1. The recent Aussie Shiraz bust casts a long shadow on investing in massive expansion of Malbec plantings. The Californian experience suggests that growers normally overplant in response to successive years of double digit growth, even when the variety attains a large, stable base of demand.

    There are a couple of additional kinks to the cobweb model for the wine industry. Vineyards don’t tend to get ripped out except in severe crises (unlike the carrot example). And the wide range of quality/price tiers can make the price adjustment process quite opaque.

  2. The other aspect of a boom is that quality suffers. Supply can’t keep up with demand, so the existing supply gets ‘stepped on,’ i.e. diluted by producing more tonnage per existing acre of vineyard.
    Hence as supply catches up six or seven years down the road, consumers have begun sneering at the variety (cf: the bad-mouthing of Merlot in the movie “Sideways”) which, in turn, exacerbates the bust.

  3. Australian Shiraz tanked because of the shear amount of wine that Yellowtail and others at low price points filled the market. That hasn’t happened yet as there is no brand that has cracked 500,000 cases. Gallo is trying with both Alamos and Gascon, but not yet.

    In addition, most of the Malbec planting is happening in areas that are set up to produce great quality with relatively low risk and effort. These areas tend to be cooler then the traditional areas where Malbec was planted so the sites regulate yields. It could be argued by many that Malbec grows in Argentina better in terms of a varietal in its favorite place, then any other varietal in any other place.

    The Malbec boom is here to stay for at least another 3 – 4 years if not longer because it is nowhere near the mature part of its lifecycle like Australia hit a couple of years ago when it started contracting.

    That said, given the consolidation of the 3 tier system in the U.S. we will have a turn-over of brands as the established brands will be in a much better position to ride this boom then newcomers thanks in part to established channels of distribution.

  4. Some good comments from some serious people on this. I’d like to add that there are some certain potential parallels to the Australian Shiraz boom/bust and I have brought this up with several Argentine producers, including Laura Catena and several of her managers. Australia got branded (or did it themselves) as Shiraz=Australia or Australia=Malbec. Compare this to how Russian River Valley, Chablis, Champagne and Napa have branded themselves. Almost all wine consumers understand that a Napa Valley Cabernet Sauvignon will and should be more expensive than a California (or Lake County) Cabernet Sauvignon and that a Champagne will cost more than a Sparking wine from (oh let’s say Anderson Valley…maybe even use Roederer themselves).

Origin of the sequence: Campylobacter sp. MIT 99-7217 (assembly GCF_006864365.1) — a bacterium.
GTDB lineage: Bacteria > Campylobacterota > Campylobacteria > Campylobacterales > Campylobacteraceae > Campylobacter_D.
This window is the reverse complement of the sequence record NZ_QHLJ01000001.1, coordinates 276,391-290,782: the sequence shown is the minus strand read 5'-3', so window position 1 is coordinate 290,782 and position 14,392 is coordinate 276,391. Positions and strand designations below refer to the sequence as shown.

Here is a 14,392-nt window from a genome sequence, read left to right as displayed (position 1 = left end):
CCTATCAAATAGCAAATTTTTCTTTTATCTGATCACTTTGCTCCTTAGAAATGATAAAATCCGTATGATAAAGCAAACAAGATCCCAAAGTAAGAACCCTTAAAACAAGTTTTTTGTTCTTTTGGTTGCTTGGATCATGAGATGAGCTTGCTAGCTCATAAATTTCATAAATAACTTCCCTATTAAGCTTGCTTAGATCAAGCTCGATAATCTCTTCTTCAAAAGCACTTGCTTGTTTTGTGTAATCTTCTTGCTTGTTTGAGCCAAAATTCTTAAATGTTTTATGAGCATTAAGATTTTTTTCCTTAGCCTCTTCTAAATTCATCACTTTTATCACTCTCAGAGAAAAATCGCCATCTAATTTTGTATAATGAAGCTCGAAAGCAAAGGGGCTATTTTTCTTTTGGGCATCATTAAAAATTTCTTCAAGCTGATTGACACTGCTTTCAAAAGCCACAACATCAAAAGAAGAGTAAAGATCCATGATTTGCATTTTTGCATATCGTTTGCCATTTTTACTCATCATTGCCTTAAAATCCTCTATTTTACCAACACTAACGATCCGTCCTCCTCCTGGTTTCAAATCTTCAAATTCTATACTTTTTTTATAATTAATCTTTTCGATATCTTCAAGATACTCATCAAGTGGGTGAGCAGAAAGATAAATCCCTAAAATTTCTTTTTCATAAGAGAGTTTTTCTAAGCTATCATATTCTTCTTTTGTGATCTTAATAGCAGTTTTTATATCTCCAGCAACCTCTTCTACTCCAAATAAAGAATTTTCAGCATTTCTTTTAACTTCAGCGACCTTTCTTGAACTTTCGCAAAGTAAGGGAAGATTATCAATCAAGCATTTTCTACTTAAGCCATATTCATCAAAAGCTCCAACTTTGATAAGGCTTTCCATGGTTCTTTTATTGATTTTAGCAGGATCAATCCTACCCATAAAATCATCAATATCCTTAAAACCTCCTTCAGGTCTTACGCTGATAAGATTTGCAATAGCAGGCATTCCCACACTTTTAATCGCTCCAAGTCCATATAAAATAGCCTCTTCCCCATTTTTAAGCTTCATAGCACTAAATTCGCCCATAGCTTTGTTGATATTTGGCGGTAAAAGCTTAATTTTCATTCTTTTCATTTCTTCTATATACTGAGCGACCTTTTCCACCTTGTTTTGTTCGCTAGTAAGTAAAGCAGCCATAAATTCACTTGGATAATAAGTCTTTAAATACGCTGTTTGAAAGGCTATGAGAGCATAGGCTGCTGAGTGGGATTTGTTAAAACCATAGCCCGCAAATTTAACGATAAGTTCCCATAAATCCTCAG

With Australia Shiraz, all three ‘tiers’ of the wine industry were complicit in the bust. The producers happily sent their wines to the critics for the big scores and labeled their wines as Shiraz, South Australia…now how many consumers know the difference between a Shiraz labeled as South Australia and one labeled as Southeastern Australia – an how many know the importance of a Barossa Valley Shiraz versus MacLaren Vale or Padthaway or Orange or Heathcote or Riverina… Now put Mr. Parker and Mr. Shanken (et al) in the mix and now you have Yellowtail (Southeastern Australia Shiraz) scoring 86-90 points and costing $9.99 for a Magnum on a wine searcher bot!

    So now how does the average wine drinker view Malbec? I have heard and seen it, they go Malbec? Argentina. How many serious wine drinkers can go: Argentina; Mendoza, Lujan de Cuyo or Tupangato or… yet the same wine drinker knows where Pomerol or St. Emilion is.

    I am a serious fan of the people, wines and country of Argentina and very much hope they can distinguish their wine from just Malbec=Argentina or Malbec=Mendoza. Otherwise I am worried for them.

  5. As Christian wrote, some great comments by some thoughtful people. The supply/demand balance captured in the Turrentine grape cycle primarily describes grape growing in a domestic (single) and somewhat insulated market before U.S. marketers began augmenting supply through movement of bulk wine around the world. Conversely, the Australian model was focused on export, and lacked a large domestic market that could absorb surplus production if export faltered. The question that comes to my mind for Argentina is how much of the new plantings can be absorbed in the domestic market if exports taper off? This necessarily raises the question of price, which in turn revolves around the worth of the Argentine peso relative to other currencies. The Argentine boom in Malbec really only began with the 2002 devaluation of the peso, which dramatically changed the price/value relationship of Argentine Malbecs. My understanding is that inflation is once again running quite high in Argentina–will we see another devaluation or simply a slow decline in the Peso, either of which would keep Argentine Malbecs quite competitive in the world market. Certainly the appreciation of the Australian dollar played a major role in their recent bust.

    Mike–enjoy Mendoza and when you get tired of drinking wine, search out a brew from the Jerome Brewery, Mendoza’s first craft brewery and produced in Potrerillos, south of Mendoza, in the mountains. The brewery was begun by Eduardo Maccari, who recently passed on at 68 years of age, but it is continued by his children. The brewer is Eduardo Jr. A great place to visit but the beers are also available in the better bars in Mendoza.